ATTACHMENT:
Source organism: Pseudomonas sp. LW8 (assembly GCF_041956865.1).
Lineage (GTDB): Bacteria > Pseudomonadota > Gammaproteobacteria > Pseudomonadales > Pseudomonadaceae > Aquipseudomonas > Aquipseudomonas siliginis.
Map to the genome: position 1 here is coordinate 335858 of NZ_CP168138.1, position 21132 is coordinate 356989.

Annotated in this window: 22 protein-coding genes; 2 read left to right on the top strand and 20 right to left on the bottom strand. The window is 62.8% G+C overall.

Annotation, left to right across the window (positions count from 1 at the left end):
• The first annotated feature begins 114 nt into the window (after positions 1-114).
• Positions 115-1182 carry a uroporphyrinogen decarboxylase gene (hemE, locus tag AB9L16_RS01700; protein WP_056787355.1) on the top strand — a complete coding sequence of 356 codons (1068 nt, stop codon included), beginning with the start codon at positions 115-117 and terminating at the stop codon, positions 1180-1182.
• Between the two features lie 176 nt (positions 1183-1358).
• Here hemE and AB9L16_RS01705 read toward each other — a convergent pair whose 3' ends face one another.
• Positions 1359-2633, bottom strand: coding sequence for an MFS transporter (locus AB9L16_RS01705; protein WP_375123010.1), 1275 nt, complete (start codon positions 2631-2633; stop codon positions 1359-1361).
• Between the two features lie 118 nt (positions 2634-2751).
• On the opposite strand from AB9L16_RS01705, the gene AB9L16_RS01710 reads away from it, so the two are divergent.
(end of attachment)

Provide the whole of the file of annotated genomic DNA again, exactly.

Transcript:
Source organism: Pseudomonas sp. LW8 (assembly GCF_041956865.1).
Lineage (GTDB): Bacteria > Pseudomonadota > Gammaproteobacteria > Pseudomonadales > Pseudomonadaceae > Aquipseudomonas > Aquipseudomonas siliginis.
Map to the genome: position 1 here is coordinate 335858 of NZ_CP168138.1, position 21132 is coordinate 356989.

Annotated in this window: 22 protein-coding genes; 2 read left to right on the top strand and 20 right to left on the bottom strand. The window is 62.8% G+C overall.

Annotation, left to right across the window (positions count from 1 at the left end):
• The first annotated feature begins 114 nt into the window (after positions 1-114).
• Positions 115-1182 carry a uroporphyrinogen decarboxylase gene (hemE, locus tag AB9L16_RS01700; protein WP_056787355.1) on the top strand — a complete coding sequence of 356 codons (1068 nt, stop codon included), beginning with the start codon at positions 115-117 and terminating at the stop codon, positions 1180-1182.
• Between the two features lie 176 nt (positions 1183-1358).
• Here hemE and AB9L16_RS01705 read toward each other — a convergent pair whose 3' ends face one another.
• Positions 1359-2633, bottom strand: coding sequence for an MFS transporter (locus AB9L16_RS01705; protein WP_375123010.1), 1275 nt, complete (start codon positions 2631-2633; stop codon positions 1359-1361).
• Between the two features lie 118 nt (positions 2634-2751).
• On the opposite strand from AB9L16_RS01705, the gene AB9L16_RS01710 reads away from it, so the two are divergent.